Investment giant Fidelity today announced an early-access waitlist for its new crypto product Fidelity Crypto—which will let retail investors trade Bitcoin and Ethereum from their phones without paying commission fees.
The Boston-based firm, which last month launched an Ethereum trading service for institutions, said retail investors would soon be able to “trade crypto with as little as $1 while also having an integrated view of both your traditional and crypto investments.” The move now places the company in direct competition with established players in the U.S. crypto market like Coinbase and Robinhood.
Fidelity added that a spread of 1% would be added to every trade execution price—but it may initially decide not to charge this fee, which could help it attract customers and market share in an already crowded field.
The app will also give its users market information. “To help you make sense of the world of crypto, the Fidelity Investments App will have a unique learning experience,” the announcement said. “Easily access a growing library of on-demand education and market insights.”
News first broke of a crypto app for retail investors back in September after Galaxy Digital CEO Mike Novogratz said he had heard rumors of the firm’s plans.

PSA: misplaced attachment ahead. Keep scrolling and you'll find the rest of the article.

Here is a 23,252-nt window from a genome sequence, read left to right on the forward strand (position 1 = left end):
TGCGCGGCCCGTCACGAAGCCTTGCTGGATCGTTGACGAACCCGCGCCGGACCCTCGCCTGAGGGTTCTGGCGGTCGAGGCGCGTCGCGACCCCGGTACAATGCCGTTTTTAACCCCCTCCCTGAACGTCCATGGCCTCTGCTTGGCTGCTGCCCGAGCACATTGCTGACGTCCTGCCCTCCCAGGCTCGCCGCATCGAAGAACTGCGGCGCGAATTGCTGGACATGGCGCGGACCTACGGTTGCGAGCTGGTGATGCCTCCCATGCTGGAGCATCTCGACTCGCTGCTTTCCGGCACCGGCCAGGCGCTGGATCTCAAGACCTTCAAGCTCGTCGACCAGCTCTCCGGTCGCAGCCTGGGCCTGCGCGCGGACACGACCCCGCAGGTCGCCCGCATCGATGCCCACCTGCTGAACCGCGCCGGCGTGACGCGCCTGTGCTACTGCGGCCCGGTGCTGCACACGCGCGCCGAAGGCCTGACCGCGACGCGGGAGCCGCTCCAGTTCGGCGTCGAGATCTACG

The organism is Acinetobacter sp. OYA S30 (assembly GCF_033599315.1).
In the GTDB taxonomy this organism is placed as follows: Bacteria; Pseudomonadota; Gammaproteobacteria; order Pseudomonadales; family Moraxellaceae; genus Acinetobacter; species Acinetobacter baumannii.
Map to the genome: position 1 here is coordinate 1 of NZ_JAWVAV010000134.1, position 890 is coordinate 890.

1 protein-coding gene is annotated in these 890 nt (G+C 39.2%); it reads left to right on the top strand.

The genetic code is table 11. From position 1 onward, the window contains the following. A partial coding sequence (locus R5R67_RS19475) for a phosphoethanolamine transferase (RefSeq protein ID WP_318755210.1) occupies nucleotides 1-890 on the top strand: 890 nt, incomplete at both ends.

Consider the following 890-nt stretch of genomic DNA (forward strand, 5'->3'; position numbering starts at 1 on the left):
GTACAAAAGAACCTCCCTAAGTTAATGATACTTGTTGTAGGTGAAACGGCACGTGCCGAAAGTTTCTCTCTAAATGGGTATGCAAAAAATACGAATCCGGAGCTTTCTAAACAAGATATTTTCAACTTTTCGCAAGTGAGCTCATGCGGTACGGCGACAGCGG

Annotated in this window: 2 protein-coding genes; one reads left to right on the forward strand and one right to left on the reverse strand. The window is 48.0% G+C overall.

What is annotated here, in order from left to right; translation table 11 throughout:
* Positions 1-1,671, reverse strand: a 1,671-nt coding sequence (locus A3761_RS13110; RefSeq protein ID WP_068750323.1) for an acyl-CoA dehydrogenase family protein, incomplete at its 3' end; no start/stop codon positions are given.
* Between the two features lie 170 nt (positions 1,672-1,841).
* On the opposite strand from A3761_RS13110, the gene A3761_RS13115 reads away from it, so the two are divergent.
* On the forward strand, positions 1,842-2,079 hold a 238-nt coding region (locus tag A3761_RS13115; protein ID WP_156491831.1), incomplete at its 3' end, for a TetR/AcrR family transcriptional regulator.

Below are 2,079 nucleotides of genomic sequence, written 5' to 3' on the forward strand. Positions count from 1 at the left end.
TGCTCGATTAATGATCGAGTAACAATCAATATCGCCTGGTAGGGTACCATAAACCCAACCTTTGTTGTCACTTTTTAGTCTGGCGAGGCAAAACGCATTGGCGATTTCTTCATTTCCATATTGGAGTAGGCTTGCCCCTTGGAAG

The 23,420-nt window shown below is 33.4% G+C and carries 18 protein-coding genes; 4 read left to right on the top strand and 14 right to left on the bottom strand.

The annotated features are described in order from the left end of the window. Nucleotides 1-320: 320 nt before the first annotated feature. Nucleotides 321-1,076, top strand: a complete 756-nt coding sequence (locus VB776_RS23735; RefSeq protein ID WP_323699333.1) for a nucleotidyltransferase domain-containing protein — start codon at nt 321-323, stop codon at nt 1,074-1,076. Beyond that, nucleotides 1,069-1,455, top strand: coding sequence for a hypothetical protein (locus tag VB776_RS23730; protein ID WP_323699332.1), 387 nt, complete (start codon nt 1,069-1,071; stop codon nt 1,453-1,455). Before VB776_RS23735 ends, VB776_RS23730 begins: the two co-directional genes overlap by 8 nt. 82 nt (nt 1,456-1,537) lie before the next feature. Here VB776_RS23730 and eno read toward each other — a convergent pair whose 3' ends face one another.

Fidelity is one of the world’s largest asset managers, and currently has over $9.9 trillion under its administration, according to its website.
It has been interested in crypto for years but this year has really made a big push into the space.
In September, Fidelity Digital Assets, the firm’s digital asset arm, announced a “first-of-its-kind exchange” giving investors “safer, faster and more efficient cryptocurrency trading” along with other big players—including Charles Schwab.
This year Fidelity also started offering exchange-traded funds that track the crypto industry and the metaverse. These products do not give investors direct exposure to cryptocurrencies like Bitcoin.
In April, Fidelity announced plans to launch a 401(k) product to allow workers to save 20% of retirement funds in Bitcoin, which has proven to be controversial among some Democratic lawmakers in Congress.
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